The play of Nylander Friday was a microcosm of his time with the Amerks. Throughout the night he showed flashes of the first round talent he possesses. But, ultimately was defined by the glaring weaknesses in his game. I am going to rate his performance a C-. After comparing his style of play with Sweden to the effort he has put forth in Rochester, I am beginning to question his organizational fit.
There are two main differences between Nylander’s usage in Rochester and Sweden; his role on the power play, and on the rush. With a man advantage at the World Juniors, Nylander was extremely effective on the left point. He has strong body control and a right-handed shot giving a quick trigger. He picked out a few great cross-ice passes that led to assists, and was also in position to skate the puck. Against the Sound Tigers he spent all his time on the wing waiting for his teammates to dump the puck in. Nylander is painfully ineffective digging the puck out from the boards. His lack of desire to play physical hockey was on display as the Amerks had a difficult time getting set up. With Sweden this year Nylander had several assists on the rush and a very nice goal in the slot created by a give and go. Friday he spent most of the night static on the blue line waiting for Kennedy to dump the puck. He had a couple chances to crash the net and get a rebound, but was too far behind the play to capitalize. His only real opportunity came when he was able to skate the puck. He danced around a Bridgeport defenseman and brought Halak to his knees. Unfortunately, he was unable to lift the puck over his pad while being slashed. He made a couple more attempts to stickhandle past defenders on the boards but his lack of a physical game made him one-dimensional and he had no success. Nylander had much more space to operate at the World Juniors allowing him to maximize his creativity. The dump and chase style of blue-collar hockey being played in Rochester has been one of the biggest reasons he has failed to make an impact on the offensive end.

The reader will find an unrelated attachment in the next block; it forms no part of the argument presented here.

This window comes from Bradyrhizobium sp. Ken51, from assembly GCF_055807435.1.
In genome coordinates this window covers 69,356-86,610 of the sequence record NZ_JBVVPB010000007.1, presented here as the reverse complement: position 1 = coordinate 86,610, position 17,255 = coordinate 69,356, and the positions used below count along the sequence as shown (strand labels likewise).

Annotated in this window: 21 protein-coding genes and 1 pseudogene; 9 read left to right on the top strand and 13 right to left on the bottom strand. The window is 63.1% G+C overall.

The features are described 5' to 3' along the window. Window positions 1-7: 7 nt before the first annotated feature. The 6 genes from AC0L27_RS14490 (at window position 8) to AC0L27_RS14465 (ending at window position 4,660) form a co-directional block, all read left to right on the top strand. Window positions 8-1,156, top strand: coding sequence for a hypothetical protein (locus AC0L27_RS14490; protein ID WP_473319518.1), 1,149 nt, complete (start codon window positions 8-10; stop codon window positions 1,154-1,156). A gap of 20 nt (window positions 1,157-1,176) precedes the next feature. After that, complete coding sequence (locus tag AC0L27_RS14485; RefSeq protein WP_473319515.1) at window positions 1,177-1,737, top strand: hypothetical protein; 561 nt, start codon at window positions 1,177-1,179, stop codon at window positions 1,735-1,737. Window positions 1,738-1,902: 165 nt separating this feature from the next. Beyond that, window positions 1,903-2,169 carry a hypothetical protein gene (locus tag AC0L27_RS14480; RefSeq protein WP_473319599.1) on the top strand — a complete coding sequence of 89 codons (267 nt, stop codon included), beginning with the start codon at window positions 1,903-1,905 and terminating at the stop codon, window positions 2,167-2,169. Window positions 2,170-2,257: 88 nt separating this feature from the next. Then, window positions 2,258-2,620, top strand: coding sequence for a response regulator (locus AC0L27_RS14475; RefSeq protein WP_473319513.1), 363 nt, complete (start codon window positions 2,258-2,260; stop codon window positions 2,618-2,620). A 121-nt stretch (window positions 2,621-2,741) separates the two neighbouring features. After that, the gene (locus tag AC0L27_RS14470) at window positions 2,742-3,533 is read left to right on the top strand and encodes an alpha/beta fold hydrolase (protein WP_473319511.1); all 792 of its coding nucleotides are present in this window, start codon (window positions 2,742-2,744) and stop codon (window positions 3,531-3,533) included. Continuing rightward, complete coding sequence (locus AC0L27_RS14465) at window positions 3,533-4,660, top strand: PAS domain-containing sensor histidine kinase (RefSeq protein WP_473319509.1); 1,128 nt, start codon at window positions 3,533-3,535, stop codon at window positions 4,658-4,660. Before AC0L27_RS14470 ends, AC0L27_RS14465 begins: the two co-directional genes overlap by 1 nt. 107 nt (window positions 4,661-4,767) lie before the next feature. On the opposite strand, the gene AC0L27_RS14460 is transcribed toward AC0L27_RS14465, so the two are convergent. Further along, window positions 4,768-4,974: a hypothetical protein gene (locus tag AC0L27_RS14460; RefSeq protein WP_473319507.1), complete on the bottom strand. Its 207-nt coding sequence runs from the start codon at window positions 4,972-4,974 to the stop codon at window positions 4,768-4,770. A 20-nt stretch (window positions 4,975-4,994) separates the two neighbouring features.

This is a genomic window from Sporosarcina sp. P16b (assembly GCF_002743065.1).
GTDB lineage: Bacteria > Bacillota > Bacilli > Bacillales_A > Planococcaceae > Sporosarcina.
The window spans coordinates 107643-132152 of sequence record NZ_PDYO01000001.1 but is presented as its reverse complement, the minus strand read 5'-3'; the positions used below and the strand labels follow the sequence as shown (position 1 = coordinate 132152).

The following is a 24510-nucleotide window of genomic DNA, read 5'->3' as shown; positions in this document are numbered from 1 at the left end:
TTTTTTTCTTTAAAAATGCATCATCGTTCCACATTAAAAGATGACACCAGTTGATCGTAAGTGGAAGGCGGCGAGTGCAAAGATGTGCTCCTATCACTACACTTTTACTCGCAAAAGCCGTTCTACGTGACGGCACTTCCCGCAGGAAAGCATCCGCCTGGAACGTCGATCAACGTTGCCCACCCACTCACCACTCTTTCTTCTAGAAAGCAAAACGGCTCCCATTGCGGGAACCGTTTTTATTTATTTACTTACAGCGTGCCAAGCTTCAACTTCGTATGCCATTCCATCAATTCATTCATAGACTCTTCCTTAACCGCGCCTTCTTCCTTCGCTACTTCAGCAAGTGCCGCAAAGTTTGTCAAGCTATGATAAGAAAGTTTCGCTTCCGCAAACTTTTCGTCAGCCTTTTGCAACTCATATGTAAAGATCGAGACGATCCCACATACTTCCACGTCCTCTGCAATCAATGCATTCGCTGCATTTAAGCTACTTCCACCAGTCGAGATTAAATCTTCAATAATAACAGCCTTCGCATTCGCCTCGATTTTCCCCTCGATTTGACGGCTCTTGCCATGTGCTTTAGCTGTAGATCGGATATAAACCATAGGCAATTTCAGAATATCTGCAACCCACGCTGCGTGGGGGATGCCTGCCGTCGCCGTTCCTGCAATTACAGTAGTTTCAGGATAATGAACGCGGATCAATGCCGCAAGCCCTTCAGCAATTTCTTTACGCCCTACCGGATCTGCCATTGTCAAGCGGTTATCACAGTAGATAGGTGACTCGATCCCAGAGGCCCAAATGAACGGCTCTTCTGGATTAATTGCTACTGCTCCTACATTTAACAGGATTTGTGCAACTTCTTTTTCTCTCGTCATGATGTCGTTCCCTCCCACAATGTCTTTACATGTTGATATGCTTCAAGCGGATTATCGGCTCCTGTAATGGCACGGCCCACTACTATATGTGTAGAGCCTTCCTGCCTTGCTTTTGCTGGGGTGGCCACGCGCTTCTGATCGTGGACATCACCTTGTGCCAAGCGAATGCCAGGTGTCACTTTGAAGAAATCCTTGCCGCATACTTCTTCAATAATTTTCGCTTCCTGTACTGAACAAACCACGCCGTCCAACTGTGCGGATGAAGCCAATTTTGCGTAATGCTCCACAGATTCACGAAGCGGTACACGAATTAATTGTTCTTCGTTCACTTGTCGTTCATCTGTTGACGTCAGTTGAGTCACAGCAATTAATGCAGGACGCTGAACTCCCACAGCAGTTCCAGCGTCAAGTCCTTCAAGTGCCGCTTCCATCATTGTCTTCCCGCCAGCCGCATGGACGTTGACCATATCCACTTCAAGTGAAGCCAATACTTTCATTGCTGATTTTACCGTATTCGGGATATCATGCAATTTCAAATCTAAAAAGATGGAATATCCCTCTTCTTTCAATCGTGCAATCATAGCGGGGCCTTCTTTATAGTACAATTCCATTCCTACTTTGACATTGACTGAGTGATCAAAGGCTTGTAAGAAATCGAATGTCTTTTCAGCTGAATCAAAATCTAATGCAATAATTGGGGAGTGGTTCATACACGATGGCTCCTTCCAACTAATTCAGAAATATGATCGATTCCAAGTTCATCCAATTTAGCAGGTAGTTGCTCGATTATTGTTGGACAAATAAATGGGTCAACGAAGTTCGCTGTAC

Defensively Nylander played a decent game. He made a couple nice fore-checking plays poking the puck away from defenders. However, the ability to finish checks would make him much more effective. He also could have turned the puck over back checking, but didn’t put forth enough effort. Most of the time he slowly trailed his man while entering the zone, hoping someone else would make a play to start the breakout.
If one thing is clear, it’s that Nylander has a long way to go before he is ready for the NHL. His physical limitations make it very difficult to succeed playing the Amerk’s style of hockey. Lambert has also had a difficult time finding line mates for the young prospect. He has moved back and forth between the first three lines and played both wing and center. The drastic drop off in Nylander’s success since returning from the World Juniors makes me question if he will ever find a role within this organization.